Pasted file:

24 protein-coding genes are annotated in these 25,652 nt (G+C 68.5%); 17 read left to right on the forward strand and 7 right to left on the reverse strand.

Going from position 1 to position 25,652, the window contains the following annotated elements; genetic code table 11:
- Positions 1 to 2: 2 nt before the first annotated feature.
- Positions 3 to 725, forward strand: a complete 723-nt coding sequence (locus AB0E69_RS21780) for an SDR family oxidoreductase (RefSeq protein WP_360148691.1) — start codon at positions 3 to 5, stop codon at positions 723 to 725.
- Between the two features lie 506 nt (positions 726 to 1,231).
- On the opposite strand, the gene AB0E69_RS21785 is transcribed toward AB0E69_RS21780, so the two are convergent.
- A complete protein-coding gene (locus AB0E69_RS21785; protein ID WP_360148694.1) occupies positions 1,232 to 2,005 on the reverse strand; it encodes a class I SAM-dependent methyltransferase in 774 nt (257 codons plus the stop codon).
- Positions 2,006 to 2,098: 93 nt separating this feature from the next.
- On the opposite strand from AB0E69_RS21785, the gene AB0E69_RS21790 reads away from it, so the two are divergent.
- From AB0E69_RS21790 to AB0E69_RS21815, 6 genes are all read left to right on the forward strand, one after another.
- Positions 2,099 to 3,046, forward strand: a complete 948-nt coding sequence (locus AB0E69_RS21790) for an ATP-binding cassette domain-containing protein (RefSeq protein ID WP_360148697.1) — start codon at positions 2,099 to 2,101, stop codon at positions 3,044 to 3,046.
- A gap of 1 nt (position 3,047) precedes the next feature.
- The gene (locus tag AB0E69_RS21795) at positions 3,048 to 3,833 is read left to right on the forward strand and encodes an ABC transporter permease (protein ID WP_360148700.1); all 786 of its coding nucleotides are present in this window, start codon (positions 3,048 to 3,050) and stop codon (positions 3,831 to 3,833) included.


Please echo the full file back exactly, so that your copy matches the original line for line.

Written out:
24 protein-coding genes are annotated in these 25,652 nt (G+C 68.5%); 17 read left to right on the forward strand and 7 right to left on the reverse strand.

Going from position 1 to position 25,652, the window contains the following annotated elements; genetic code table 11:
- Positions 1 to 2: 2 nt before the first annotated feature.
- Positions 3 to 725, forward strand: a complete 723-nt coding sequence (locus AB0E69_RS21780) for an SDR family oxidoreductase (RefSeq protein WP_360148691.1) — start codon at positions 3 to 5, stop codon at positions 723 to 725.
- Between the two features lie 506 nt (positions 726 to 1,231).
- On the opposite strand, the gene AB0E69_RS21785 is transcribed toward AB0E69_RS21780, so the two are convergent.
- A complete protein-coding gene (locus AB0E69_RS21785; protein ID WP_360148694.1) occupies positions 1,232 to 2,005 on the reverse strand; it encodes a class I SAM-dependent methyltransferase in 774 nt (257 codons plus the stop codon).
- Positions 2,006 to 2,098: 93 nt separating this feature from the next.
- On the opposite strand from AB0E69_RS21785, the gene AB0E69_RS21790 reads away from it, so the two are divergent.
- From AB0E69_RS21790 to AB0E69_RS21815, 6 genes are all read left to right on the forward strand, one after another.
- Positions 2,099 to 3,046, forward strand: a complete 948-nt coding sequence (locus AB0E69_RS21790) for an ATP-binding cassette domain-containing protein (RefSeq protein ID WP_360148697.1) — start codon at positions 2,099 to 2,101, stop codon at positions 3,044 to 3,046.
- A gap of 1 nt (position 3,047) precedes the next feature.
- The gene (locus tag AB0E69_RS21795) at positions 3,048 to 3,833 is read left to right on the forward strand and encodes an ABC transporter permease (protein ID WP_360148700.1); all 786 of its coding nucleotides are present in this window, start codon (positions 3,048 to 3,050) and stop codon (positions 3,831 to 3,833) included.